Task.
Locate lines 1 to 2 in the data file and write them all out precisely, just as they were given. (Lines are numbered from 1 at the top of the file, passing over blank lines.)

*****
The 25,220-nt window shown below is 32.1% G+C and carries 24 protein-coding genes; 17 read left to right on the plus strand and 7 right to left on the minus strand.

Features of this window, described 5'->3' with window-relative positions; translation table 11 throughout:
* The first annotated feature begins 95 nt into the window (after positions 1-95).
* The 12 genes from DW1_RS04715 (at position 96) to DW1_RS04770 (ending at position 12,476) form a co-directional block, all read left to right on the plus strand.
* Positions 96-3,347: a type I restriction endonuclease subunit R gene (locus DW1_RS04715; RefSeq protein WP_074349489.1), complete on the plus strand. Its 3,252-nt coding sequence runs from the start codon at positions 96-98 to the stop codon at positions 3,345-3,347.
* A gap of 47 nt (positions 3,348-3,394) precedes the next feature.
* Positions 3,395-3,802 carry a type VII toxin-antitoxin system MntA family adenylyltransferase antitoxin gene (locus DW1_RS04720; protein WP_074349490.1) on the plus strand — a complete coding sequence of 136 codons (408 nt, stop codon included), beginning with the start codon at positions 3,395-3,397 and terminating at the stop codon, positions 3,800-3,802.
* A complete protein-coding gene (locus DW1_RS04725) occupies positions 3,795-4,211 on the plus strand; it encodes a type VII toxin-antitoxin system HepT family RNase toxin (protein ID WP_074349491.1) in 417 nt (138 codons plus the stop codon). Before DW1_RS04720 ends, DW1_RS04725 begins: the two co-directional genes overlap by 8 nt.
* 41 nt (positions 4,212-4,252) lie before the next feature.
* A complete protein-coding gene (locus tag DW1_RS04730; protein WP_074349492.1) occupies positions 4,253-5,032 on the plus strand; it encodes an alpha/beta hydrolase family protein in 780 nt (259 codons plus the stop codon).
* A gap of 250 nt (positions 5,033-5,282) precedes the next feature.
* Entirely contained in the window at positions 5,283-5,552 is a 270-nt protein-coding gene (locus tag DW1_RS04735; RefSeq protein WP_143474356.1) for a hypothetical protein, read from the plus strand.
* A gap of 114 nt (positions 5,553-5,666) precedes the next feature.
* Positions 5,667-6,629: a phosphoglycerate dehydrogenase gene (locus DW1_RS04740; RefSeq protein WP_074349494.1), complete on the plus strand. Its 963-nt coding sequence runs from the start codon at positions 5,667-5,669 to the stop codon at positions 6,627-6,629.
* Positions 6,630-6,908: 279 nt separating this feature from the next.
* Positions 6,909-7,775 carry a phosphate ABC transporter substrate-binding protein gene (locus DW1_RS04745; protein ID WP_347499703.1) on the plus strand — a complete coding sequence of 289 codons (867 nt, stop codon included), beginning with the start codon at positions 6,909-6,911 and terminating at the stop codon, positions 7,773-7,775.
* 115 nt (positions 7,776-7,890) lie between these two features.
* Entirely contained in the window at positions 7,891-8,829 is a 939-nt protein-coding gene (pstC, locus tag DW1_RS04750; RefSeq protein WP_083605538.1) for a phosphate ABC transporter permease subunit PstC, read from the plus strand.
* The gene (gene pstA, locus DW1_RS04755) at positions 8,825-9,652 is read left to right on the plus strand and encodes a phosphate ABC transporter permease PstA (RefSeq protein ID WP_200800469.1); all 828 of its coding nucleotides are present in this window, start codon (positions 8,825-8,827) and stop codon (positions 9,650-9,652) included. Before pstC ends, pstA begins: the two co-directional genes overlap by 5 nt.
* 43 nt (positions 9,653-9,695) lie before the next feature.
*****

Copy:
The 25,220-nt window shown below is 32.1% G+C and carries 24 protein-coding genes; 17 read left to right on the plus strand and 7 right to left on the minus strand.

Features of this window, described 5'->3' with window-relative positions; translation table 11 throughout: